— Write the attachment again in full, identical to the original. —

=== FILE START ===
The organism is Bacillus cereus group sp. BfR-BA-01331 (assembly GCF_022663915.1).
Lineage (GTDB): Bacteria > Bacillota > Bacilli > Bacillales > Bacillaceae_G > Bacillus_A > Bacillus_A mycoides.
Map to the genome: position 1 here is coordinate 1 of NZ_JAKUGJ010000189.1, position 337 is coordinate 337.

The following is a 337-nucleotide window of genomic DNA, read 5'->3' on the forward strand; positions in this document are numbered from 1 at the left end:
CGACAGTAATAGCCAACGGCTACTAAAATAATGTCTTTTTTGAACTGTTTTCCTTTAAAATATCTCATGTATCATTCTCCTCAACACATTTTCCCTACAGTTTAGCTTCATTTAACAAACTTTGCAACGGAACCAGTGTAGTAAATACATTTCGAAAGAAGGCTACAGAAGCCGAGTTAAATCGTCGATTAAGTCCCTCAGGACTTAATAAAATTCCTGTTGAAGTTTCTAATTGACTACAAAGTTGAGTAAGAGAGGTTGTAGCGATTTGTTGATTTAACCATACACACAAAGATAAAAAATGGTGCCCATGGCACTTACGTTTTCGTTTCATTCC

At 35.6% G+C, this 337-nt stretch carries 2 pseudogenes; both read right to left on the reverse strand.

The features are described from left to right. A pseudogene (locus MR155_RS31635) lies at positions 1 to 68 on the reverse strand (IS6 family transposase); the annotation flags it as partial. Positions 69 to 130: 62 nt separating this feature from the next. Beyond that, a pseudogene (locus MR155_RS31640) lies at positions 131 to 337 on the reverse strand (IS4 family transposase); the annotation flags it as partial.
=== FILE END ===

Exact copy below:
The organism is Bacillus cereus group sp. BfR-BA-01331 (assembly GCF_022663915.1).
Lineage (GTDB): Bacteria > Bacillota > Bacilli > Bacillales > Bacillaceae_G > Bacillus_A > Bacillus_A mycoides.
Map to the genome: position 1 here is coordinate 1 of NZ_JAKUGJ010000189.1, position 337 is coordinate 337.

The following is a 337-nucleotide window of genomic DNA, read 5'->3' on the forward strand; positions in this document are numbered from 1 at the left end:
CGACAGTAATAGCCAACGGCTACTAAAATAATGTCTTTTTTGAACTGTTTTCCTTTAAAATATCTCATGTATCATTCTCCTCAACACATTTTCCCTACAGTTTAGCTTCATTTAACAAACTTTGCAACGGAACCAGTGTAGTAAATACATTTCGAAAGAAGGCTACAGAAGCCGAGTTAAATCGTCGATTAAGTCCCTCAGGACTTAATAAAATTCCTGTTGAAGTTTCTAATTGACTACAAAGTTGAGTAAGAGAGGTTGTAGCGATTTGTTGATTTAACCATACACACAAAGATAAAAAATGGTGCCCATGGCACTTACGTTTTCGTTTCATTCC

At 35.6% G+C, this 337-nt stretch carries 2 pseudogenes; both read right to left on the reverse strand.

The features are described from left to right. A pseudogene (locus MR155_RS31635) lies at positions 1 to 68 on the reverse strand (IS6 family transposase); the annotation flags it as partial. Positions 69 to 130: 62 nt separating this feature from the next. Beyond that, a pseudogene (locus MR155_RS31640) lies at positions 131 to 337 on the reverse strand (IS4 family transposase); the annotation flags it as partial.